This problem disproportionately affects the poorer classes, according to Ruth Ann Norton, CEO of Green and Healthy Homes Initiative. “If you look at the number of children who have been poisoned in the U.S., those investigations have led us to mostly low-income communities,” Norton told LifeZette — places where people live with rundown infrastructure, she said.

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“We need to look at the water systems and make sure the water coming in is safe and water coming out is safe. We have a serious infrastructure issue that needs to be addressed in this country. We haven’t invested in infrastructure in significant ways for many decades.”

Norton says she hopes the next administration will take a serious look at infrastructure. “For every dollar invested in lead poisoning prevention, the taxpayers get back $17 to $221 dollars,” she said.

All of this makes Lockwood nervous, as she’s preparing to send her oldest son, Skylar, to public school in the fall. “I’ve been trying to teach him to drink enough water, so I don’t want to tell him that he can’t drink,” she said. “I would probably send him to school with his own water and tell him not to drink from the fountains.”

If the school systems are unaware of the problems in their pipes, there’s a high chance a large number of homes throughout the country are piping in water laced with lead. In order to make sure that the water coming out of your system is safe, the EPA recommends taking the following steps in your own home.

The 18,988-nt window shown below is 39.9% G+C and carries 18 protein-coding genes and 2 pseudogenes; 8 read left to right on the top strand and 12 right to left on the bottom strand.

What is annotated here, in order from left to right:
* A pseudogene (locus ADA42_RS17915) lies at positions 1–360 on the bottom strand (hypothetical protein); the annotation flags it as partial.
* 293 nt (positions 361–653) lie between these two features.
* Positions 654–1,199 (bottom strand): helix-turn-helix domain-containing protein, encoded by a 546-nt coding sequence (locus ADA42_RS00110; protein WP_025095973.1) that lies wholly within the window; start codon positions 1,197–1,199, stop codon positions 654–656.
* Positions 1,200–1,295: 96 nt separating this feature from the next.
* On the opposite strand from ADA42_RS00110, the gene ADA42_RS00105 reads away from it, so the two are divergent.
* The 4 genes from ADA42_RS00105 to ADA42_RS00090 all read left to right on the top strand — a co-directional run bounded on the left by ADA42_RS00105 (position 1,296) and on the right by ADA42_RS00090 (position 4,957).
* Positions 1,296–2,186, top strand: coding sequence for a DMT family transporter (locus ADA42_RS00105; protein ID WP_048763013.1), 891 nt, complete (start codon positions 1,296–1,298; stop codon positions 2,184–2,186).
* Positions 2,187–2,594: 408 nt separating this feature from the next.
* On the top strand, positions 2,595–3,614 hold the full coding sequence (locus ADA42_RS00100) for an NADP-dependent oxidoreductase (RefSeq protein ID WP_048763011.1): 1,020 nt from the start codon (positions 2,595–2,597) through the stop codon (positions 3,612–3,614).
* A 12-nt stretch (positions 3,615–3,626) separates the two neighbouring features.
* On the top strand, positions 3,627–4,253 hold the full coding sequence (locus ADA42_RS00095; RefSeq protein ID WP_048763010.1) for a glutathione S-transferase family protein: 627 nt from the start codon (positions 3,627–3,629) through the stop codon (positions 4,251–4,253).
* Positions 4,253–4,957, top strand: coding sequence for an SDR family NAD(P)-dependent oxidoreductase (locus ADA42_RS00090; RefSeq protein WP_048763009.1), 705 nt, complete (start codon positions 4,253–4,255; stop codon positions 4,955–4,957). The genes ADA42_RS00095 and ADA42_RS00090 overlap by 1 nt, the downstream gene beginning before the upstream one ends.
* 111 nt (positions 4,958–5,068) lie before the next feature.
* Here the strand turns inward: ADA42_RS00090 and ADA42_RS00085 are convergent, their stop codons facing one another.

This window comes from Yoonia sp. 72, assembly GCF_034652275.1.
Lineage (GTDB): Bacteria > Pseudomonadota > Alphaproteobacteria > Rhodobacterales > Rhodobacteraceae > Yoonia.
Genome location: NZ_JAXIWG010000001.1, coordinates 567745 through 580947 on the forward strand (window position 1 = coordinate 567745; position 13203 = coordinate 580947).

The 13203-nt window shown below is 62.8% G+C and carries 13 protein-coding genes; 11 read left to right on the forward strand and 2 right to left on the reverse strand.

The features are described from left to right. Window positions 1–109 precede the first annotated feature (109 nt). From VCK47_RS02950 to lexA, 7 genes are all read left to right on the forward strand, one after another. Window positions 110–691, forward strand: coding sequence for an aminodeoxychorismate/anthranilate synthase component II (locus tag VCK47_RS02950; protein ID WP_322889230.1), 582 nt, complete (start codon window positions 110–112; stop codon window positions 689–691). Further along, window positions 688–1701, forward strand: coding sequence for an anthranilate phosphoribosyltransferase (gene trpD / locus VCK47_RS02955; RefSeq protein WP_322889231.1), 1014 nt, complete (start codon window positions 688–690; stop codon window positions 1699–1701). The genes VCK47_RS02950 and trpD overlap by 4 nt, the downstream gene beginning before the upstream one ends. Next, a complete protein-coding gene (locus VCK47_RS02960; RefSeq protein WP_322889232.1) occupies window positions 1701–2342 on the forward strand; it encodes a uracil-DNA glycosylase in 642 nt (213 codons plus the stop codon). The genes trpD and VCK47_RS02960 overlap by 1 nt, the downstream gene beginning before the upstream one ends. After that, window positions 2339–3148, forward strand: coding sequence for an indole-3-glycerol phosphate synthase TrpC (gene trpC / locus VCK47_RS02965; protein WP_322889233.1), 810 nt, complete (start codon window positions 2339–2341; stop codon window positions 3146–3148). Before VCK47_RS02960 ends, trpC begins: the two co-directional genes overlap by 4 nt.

Regular water pitchers, such as Brita, are ineffective for lead removal.

1.) Never drink water that has been sitting in your pipes for more than six hours, such as overnight or during the workday. Allow your pipes to flush for about 15 seconds before you use the water.

2.) Never cook or consume water from the hot-water tap. Hot water dissolves lead faster than cold water and may contain higher levels of lead from the old solder on the pipes in your house.

3.) Consider installing a whole-house water filter or an under-sink water filter on your main faucet. In order to eliminate lead, you will need a carbon or reverse osmosis filter. Regular water pitchers, such as Brita, are ineffective for lead removal.

4.) Take samples of your water to a local water treatment plant for testing. Joanna Griffin, a biologist at a water treatment plant in St. George, Utah, advised asking officials to test specifically for lead. “There’s not any water panel test that I know of, like you can do for a blood panel,” she told LifeZette. “You need to know what you’re looking for.” These tests are especially important for apartment dwellers, because flushing may not be as effective for high-rise buildings with lead-soldered central piping. These tests can cost anywhere from $20 to $100.

5.) Replace any brass fixtures in your home with new fixtures. Although brass is generally only five percent lead, it can still raise the levels of lead in your water to dangerous numbers.